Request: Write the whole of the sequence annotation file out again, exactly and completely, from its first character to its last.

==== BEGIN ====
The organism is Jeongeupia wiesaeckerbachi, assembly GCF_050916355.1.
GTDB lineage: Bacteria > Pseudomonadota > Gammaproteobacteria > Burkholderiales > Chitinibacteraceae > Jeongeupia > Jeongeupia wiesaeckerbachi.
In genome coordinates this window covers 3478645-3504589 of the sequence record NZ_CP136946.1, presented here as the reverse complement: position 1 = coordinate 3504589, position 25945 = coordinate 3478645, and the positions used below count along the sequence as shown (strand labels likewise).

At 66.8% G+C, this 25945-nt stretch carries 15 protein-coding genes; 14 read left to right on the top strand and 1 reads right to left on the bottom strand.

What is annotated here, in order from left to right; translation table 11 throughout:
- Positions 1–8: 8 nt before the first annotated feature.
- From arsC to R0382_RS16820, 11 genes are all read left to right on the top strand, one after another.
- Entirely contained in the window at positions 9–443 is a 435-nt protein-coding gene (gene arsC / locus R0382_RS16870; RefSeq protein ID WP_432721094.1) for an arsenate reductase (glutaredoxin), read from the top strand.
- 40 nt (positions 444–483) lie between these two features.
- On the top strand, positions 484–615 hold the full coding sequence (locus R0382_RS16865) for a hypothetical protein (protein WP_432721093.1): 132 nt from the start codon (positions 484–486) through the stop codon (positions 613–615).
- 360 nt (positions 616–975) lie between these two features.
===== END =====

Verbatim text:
The organism is Jeongeupia wiesaeckerbachi, assembly GCF_050916355.1.
GTDB lineage: Bacteria > Pseudomonadota > Gammaproteobacteria > Burkholderiales > Chitinibacteraceae > Jeongeupia > Jeongeupia wiesaeckerbachi.
In genome coordinates this window covers 3478645-3504589 of the sequence record NZ_CP136946.1, presented here as the reverse complement: position 1 = coordinate 3504589, position 25945 = coordinate 3478645, and the positions used below count along the sequence as shown (strand labels likewise).

At 66.8% G+C, this 25945-nt stretch carries 15 protein-coding genes; 14 read left to right on the top strand and 1 reads right to left on the bottom strand.

What is annotated here, in order from left to right; translation table 11 throughout:
- Positions 1–8: 8 nt before the first annotated feature.
- From arsC to R0382_RS16820, 11 genes are all read left to right on the top strand, one after another.
- Entirely contained in the window at positions 9–443 is a 435-nt protein-coding gene (gene arsC / locus R0382_RS16870; RefSeq protein ID WP_432721094.1) for an arsenate reductase (glutaredoxin), read from the top strand.
- 40 nt (positions 444–483) lie between these two features.
- On the top strand, positions 484–615 hold the full coding sequence (locus R0382_RS16865) for a hypothetical protein (protein WP_432721093.1): 132 nt from the start codon (positions 484–486) through the stop codon (positions 613–615).
- 360 nt (positions 616–975) lie between these two features.